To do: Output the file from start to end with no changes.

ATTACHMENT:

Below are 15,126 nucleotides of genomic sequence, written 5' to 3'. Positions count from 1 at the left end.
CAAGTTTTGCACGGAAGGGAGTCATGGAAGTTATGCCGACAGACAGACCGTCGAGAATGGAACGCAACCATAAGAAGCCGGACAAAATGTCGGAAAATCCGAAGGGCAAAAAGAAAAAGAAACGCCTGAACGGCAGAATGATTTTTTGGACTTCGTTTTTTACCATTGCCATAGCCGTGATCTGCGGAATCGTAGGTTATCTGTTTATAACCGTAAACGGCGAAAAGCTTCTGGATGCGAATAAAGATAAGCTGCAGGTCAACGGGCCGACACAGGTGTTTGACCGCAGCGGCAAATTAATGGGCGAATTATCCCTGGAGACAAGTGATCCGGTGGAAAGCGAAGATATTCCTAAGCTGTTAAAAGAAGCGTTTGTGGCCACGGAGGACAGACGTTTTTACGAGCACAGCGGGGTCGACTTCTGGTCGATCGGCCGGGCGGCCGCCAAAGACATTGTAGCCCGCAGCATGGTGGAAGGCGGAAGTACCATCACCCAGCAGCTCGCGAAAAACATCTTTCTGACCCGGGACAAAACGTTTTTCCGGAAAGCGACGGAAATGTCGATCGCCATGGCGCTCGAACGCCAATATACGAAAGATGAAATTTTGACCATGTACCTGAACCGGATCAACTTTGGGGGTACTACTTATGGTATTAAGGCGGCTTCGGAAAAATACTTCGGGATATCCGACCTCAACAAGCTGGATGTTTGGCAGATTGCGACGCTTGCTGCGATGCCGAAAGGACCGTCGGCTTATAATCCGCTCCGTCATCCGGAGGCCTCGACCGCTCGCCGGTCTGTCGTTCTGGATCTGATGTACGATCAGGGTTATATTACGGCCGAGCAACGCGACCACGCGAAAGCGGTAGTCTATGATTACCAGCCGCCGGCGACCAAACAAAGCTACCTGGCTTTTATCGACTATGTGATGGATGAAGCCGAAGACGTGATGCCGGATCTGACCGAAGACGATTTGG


Below are 15,126 nucleotides of genomic sequence, written 5' to 3'. Positions count from 1 at the left end.
CAAGTTTTGCACGGAAGGGAGTCATGGAAGTTATGCCGACAGACAGACCGTCGAGAATGGAACGCAACCATAAGAAGCCGGACAAAATGTCGGAAAATCCGAAGGGCAAAAAGAAAAAGAAACGCCTGAACGGCAGAATGATTTTTTGGACTTCGTTTTTTACCATTGCCATAGCCGTGATCTGCGGAATCGTAGGTTATCTGTTTATAACCGTAAACGGCGAAAAGCTTCTGGATGCGAATAAAGATAAGCTGCAGGTCAACGGGCCGACACAGGTGTTTGACCGCAGCGGCAAATTAATGGGCGAATTATCCCTGGAGACAAGTGATCCGGTGGAAAGCGAAGATATTCCTAAGCTGTTAAAAGAAGCGTTTGTGGCCACGGAGGACAGACGTTTTTACGAGCACAGCGGGGTCGACTTCTGGTCGATCGGCCGGGCGGCCGCCAAAGACATTGTAGCCCGCAGCATGGTGGAAGGCGGAAGTACCATCACCCAGCAGCTCGCGAAAAACATCTTTCTGACCCGGGACAAAACGTTTTTCCGGAAAGCGACGGAAATGTCGATCGCCATGGCGCTCGAACGCCAATATACGAAAGATGAAATTTTGACCATGTACCTGAACCGGATCAACTTTGGGGGTACTACTTATGGTATTAAGGCGGCTTCGGAAAAATACTTCGGGATATCCGACCTCAACAAGCTGGATGTTTGGCAGATTGCGACGCTTGCTGCGATGCCGAAAGGACCGTCGGCTTATAATCCGCTCCGTCATCCGGAGGCCTCGACCGCTCGCCGGTCTGTCGTTCTGGATCTGATGTACGATCAGGGTTATATTACGGCCGAGCAACGCGACCACGCGAAAGCGGTAGTCTATGATTACCAGCCGCCGGCGACCAAACAAAGCTACCTGGCTTTTATCGACTATGTGATGGATGAAGCCGAAGACGTGATGCCGGATCTGACCGAAGACGATTTGG